“Over the past two weeks, ISIL forces have advanced in northern Aleppo and over 160,000 people, mostly women and children, fled into Turkey in just a few days,” said Valerie Amos, the U.N.’s humanitarian chief, to the Security Council earlier this week. “Their fear is so great that many people crossed heavily mined fields to seek refuge.”
Though the United States is financially and logistically helping to support the Syrian refugee crisis, precious few of those fleeing Syria are being granted asylum in the United States. America has given $2.9 billion in humanitarian assistance to organizations inside Syria. Part of that money, though they don’t say how much, is designated for refugees.
There are 3 million refugees in neighboring countries and 6.5 million people displaced inside Syria, according to the U.S. State Department.
The rise of ISIL has complicated Syria’s civil war, and Amos told the Security Council that the actual number of people who have left Syria is “far higher” than the registered 3 million.
“Those who can, flee,” she said simply.
It’s not clear how many more Syrian refugees will be welcomed in America.
In its 2015 refugee admissions plan released Tuesday, the White House did not specify how many people from Syria would be admitted. The region of the Near East and South Asia may send 33,000 refugees. Syria is within that region.
A State Department official who spoke to the Washington Post on the condition of anonymity did say that the United States has gotten more than 4,000 Syrian referrals just in the past few months. The official also said that “large numbers” of Syrian refugees will come to America in 2015.
For 35-year-old Syrian refugee Omar al-Muqdad, there needs to be some alternative to the camps across the region with less than ideal conditions. He has family and friends who are refugees in Turkey, Jordan, and elsewhere.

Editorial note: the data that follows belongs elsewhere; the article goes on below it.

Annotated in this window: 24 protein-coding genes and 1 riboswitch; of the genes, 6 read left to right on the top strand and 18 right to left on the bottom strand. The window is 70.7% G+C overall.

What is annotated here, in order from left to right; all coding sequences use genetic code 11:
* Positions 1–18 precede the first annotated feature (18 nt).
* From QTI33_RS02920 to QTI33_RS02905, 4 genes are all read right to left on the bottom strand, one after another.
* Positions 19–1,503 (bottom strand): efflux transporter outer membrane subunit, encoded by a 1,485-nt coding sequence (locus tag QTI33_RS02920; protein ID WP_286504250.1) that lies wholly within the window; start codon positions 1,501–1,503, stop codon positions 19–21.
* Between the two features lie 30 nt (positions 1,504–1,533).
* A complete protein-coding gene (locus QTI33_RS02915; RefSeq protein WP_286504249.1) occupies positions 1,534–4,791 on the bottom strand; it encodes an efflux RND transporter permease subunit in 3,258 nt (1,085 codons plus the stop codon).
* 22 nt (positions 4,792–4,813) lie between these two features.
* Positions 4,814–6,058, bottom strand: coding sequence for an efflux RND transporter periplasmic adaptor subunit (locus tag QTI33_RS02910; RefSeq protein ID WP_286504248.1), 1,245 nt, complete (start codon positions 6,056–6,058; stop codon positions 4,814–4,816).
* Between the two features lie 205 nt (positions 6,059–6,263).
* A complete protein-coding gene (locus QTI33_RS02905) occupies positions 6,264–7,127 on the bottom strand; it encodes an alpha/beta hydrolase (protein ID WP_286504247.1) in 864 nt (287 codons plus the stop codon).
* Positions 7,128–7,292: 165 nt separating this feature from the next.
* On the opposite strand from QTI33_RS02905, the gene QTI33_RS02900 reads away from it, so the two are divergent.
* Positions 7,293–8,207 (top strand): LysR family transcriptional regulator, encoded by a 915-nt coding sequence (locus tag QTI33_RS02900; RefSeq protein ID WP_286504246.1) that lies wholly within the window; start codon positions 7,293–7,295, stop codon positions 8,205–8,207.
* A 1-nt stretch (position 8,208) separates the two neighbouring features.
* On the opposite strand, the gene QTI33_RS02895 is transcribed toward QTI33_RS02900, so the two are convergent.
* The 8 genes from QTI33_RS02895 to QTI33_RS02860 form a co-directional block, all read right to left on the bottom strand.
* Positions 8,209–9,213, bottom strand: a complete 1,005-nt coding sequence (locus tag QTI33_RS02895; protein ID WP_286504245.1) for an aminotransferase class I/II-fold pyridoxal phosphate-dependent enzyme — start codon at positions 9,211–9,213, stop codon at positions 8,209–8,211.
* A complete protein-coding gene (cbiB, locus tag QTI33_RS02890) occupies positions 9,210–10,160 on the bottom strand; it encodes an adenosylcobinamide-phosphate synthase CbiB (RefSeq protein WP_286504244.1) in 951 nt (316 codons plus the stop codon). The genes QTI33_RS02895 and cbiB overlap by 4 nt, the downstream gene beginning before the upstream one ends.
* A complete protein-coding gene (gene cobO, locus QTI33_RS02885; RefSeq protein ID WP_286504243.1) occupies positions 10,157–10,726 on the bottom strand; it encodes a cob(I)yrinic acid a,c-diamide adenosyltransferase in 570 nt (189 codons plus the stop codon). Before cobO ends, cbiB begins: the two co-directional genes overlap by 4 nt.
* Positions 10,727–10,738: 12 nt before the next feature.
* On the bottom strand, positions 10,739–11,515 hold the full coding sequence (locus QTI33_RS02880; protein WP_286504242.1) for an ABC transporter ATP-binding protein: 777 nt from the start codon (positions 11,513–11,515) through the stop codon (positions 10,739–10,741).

Camps a Nightmare
“They are not so happy to stay there,” he said, pointing specifically to Jordan as a problem case according to accounts that he hears. “It seems like a nightmare to stay there.”
The al-Ghad Al Arabi TV reporter, who is now based in Washington, D.C., formerly reported for CNN in Syria and got refugee status in 2012. He points out that so far the total number of refugees admitted to the United States has been incredibly small, compared to the need.
“Last year, they were talking about 15,000 Syrian refugees, but they took 31 that came to the United States from overseas as refugees,” he said, adding that most of them are people he knew already. He said other Western countries have done more.
“If you look to Europe for example—Germany, Sweden—they are small countries compared to the United States but they have still taken thousands of Syrians. For the neighboring countries [near Syria] it really became a problem. These countries are very small. They cannot protect them in different ways. In the U.S. it is very easy to take thousands of people.”
Al-Muqdad believes that the most vulnerable and needy should be highest on the priority list going forward.
“I think they must take the people who really need safe haven,” he said. “The people who really need to get help. Not just the famous actors, and journalists like me. There are families and people who need to be freed from these camps.”
The Associated Press contributed to this report.